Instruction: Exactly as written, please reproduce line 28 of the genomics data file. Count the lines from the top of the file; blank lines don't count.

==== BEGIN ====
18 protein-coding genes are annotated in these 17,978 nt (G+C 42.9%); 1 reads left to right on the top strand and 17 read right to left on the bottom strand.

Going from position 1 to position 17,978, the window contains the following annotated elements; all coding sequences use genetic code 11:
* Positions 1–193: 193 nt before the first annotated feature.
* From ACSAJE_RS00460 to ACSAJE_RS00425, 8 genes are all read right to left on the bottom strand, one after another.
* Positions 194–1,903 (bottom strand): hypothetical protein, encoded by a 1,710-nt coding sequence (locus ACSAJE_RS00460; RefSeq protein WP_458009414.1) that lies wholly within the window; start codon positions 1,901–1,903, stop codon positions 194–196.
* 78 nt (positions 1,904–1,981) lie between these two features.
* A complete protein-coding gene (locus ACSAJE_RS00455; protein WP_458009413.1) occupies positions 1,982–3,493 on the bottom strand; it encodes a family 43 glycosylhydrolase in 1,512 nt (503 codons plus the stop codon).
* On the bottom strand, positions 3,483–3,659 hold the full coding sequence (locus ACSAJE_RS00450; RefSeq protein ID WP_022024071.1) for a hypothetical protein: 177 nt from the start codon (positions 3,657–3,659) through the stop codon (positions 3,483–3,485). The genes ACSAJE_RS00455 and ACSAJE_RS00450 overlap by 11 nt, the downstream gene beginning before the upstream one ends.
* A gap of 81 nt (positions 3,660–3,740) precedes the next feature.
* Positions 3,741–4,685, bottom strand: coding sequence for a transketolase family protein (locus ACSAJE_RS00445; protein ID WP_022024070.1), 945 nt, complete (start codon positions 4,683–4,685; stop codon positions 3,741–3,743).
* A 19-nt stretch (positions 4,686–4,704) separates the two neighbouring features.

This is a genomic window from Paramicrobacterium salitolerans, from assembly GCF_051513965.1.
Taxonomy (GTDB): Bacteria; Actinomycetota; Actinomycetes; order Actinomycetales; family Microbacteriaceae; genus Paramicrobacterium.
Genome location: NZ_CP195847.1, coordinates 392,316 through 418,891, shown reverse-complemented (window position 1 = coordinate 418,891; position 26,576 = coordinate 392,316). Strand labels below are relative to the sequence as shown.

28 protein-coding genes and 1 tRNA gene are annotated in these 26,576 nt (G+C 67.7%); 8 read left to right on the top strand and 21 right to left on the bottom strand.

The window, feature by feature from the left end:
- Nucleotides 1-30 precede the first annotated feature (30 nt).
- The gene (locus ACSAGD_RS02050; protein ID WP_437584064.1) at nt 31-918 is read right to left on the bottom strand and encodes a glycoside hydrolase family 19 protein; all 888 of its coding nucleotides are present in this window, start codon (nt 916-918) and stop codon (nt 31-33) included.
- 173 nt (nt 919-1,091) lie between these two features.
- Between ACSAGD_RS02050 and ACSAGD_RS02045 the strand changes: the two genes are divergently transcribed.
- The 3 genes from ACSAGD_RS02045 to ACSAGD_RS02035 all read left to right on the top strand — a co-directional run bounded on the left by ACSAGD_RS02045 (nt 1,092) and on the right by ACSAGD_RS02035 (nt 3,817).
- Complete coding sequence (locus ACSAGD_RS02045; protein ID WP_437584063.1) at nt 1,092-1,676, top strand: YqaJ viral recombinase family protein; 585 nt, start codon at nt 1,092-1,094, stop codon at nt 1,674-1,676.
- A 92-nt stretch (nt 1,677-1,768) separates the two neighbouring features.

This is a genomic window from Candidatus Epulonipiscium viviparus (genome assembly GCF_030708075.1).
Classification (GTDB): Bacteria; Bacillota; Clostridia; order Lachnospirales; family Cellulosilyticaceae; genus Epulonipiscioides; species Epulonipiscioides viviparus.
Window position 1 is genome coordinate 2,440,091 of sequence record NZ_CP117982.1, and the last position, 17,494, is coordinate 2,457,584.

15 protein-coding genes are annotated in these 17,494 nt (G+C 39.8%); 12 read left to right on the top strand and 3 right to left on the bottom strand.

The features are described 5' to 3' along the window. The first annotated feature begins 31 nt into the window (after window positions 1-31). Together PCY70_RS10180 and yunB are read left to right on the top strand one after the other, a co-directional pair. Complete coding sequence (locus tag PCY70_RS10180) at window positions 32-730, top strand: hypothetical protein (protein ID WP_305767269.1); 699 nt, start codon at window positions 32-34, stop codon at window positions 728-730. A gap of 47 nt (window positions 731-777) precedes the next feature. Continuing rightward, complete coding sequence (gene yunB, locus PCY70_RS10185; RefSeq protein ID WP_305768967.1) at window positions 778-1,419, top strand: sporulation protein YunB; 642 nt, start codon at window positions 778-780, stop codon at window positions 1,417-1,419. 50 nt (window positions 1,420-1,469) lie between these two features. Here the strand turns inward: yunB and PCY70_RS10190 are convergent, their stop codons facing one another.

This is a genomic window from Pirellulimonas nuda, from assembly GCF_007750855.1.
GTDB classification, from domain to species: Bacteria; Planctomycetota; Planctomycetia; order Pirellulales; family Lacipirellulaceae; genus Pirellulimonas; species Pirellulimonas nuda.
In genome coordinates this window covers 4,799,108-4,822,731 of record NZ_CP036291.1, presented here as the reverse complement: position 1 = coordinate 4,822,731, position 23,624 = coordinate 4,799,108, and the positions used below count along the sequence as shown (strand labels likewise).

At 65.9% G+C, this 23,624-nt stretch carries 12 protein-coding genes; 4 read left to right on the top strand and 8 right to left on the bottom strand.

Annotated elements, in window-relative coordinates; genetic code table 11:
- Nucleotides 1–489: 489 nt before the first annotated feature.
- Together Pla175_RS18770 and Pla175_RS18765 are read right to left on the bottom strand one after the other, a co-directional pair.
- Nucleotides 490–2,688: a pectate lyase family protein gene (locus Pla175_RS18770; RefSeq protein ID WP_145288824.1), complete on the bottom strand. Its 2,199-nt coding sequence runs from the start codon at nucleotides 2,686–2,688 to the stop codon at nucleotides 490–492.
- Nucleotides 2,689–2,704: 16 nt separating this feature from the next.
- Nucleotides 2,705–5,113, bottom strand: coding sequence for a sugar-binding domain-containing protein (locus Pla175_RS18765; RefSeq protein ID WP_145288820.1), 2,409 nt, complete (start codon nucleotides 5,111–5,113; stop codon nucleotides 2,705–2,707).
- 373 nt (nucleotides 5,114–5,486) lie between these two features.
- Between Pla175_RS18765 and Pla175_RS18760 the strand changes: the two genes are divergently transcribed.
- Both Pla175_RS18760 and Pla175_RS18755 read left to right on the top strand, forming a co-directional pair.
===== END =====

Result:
The features are described 5' to 3' along the window. The first annotated feature begins 31 nt into the window (after window positions 1-31). Together PCY70_RS10180 and yunB are read left to right on the top strand one after the other, a co-directional pair. Complete coding sequence (locus tag PCY70_RS10180) at window positions 32-730, top strand: hypothetical protein (protein ID WP_305767269.1); 699 nt, start codon at window positions 32-34, stop codon at window positions 728-730. A gap of 47 nt (window positions 731-777) precedes the next feature. Continuing rightward, complete coding sequence (gene yunB, locus PCY70_RS10185; RefSeq protein ID WP_305768967.1) at window positions 778-1,419, top strand: sporulation protein YunB; 642 nt, start codon at window positions 778-780, stop codon at window positions 1,417-1,419. 50 nt (window positions 1,420-1,469) lie between these two features. Here the strand turns inward: yunB and PCY70_RS10190 are convergent, their stop codons facing one another.